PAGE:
Arsenal may have just waved goodbye to one of the most exciting months in recent memory, complete with stunning moves on the transfer window and two consecutive victories to open the year, but the campaign truly hit its stride as September arrived with the prospect of the first North London Derby of the season. As a spectacle, the match at the Emirates Stadium did not disappoint, complete with penalty drama, appeals for VAR, and a comeback to rescue a point as the Gunners clawed their way to a 2-2 draw.

The Occasional Protagonists

This summer, Unai Emery has made a point of stating that he wants his team to be protagonists in all matches, wresting the initiative away from opponents and out-working them to all three points each time out. While this is very much a work in progress on the training pitches of London Colney, the Gunners fired off the blocks with purpose on Sunday afternoon, seeming to stun Tottenham with their intensity and the rapidity in which the ball was finding its way into the feet of the dangerous attacking trio of Alexandre Lacazette, Pierre-Emerick Aubameyang and Nicolas Pépé.

This was not, however, to be the day that Emery would witness a complete performance in his favoured style, as the Arsenal attack was quickly blunted by a settling Tottenham side. In typically advantageous fashion, Mauricio Pochettino’s Spurs had the lead dropped in their laps just ten minutes in by sloppy play throughout the Arsenal defence and an agonising sitter of a rebound left by a sprawled Bernd Leno to gift a goal to Gunner-killer Son Heung-min. After spending the better part of a half fighting to answer the blow, problems compounded when Granit Xhaka’s clumsy lunge at Son in the box sent the South Korean to the floor and had referee Martin Atkinson pointing to the spot. Harry Kane’s assured conversion left Arsenal in a two-goal deficit nearing the end of the half.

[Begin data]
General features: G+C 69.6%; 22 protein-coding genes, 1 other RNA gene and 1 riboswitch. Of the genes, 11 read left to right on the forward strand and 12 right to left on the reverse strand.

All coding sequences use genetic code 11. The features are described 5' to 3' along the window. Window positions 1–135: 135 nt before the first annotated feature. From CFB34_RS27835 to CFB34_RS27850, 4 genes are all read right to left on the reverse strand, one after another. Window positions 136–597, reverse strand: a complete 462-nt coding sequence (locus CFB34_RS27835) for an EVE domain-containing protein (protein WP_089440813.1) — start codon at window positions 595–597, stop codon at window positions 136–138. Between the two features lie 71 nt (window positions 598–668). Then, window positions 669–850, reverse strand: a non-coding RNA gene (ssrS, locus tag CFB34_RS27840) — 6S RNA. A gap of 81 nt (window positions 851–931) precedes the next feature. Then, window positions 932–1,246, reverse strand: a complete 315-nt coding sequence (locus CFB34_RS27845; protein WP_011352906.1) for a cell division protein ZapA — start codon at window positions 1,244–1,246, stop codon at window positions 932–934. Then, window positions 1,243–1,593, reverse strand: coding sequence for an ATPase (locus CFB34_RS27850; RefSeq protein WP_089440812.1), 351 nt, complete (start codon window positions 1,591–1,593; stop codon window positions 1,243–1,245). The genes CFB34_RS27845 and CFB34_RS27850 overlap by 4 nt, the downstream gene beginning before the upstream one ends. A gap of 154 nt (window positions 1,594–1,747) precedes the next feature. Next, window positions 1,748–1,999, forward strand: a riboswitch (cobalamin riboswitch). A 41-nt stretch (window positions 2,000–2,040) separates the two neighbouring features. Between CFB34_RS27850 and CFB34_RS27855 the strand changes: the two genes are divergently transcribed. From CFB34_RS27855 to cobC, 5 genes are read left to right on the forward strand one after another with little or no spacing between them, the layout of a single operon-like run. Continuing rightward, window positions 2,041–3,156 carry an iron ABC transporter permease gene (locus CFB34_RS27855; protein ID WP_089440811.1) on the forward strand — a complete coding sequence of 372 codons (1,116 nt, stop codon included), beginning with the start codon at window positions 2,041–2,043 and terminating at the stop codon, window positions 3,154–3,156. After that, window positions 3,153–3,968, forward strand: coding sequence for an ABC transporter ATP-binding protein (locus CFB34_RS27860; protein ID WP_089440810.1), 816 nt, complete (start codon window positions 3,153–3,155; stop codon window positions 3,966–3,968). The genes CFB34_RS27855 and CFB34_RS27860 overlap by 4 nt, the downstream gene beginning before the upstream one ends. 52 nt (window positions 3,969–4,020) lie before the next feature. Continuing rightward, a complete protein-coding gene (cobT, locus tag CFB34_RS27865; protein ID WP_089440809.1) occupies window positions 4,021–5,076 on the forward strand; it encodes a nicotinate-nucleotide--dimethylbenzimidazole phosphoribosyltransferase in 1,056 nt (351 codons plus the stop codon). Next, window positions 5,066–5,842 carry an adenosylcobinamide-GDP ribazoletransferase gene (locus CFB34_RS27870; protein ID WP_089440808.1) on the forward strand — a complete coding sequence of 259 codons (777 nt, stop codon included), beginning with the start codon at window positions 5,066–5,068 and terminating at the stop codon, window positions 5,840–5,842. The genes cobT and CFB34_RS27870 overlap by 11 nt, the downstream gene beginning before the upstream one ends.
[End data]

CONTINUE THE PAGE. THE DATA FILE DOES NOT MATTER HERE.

Lacazette’s emphatic goal to cut the deficit before the half gave the team and the Emirates crowd a much-needed boost before the halftime whistle, and was perhaps only fair given the balance of play in the first 45 minutes. The Gunners were even more assertive than they were to start the match throughout the second half, and Aubameyang’s equaliser with 20 minutes to go was a fitting reward for the relentless response to being knocked off course in the first half.

The problem this season has not been whether or not the team possesses the ability to play in the style their manager demands, but whether they can do it consistently over 90 minutes throughout the long season. Emery and the team will no doubt come away with plenty to work on following the draw, but there is a real urgency and intent within the squad that suggests progress is being made toward that goal.

A New Era Dawns

As the Gunners dug deep to claw their way back into the match following Tottenham’s early lead, it was most revealing which players on the pitch seemed to rise most to the challenge. Matteo Guendouzi was influential throughout, his boundless energy seemingly immune to the weight of the challenge to claw back into the match. His assist on Aubameyang’s game-tying goal was pure instinct, and it showed just why Arsenal fans are near-unanimous in their praise for the young Frenchman. The French Football Association apparently agrees, as he was called up to the senior squad on Monday to replace Paul Pogba for a pair of fixtures in September.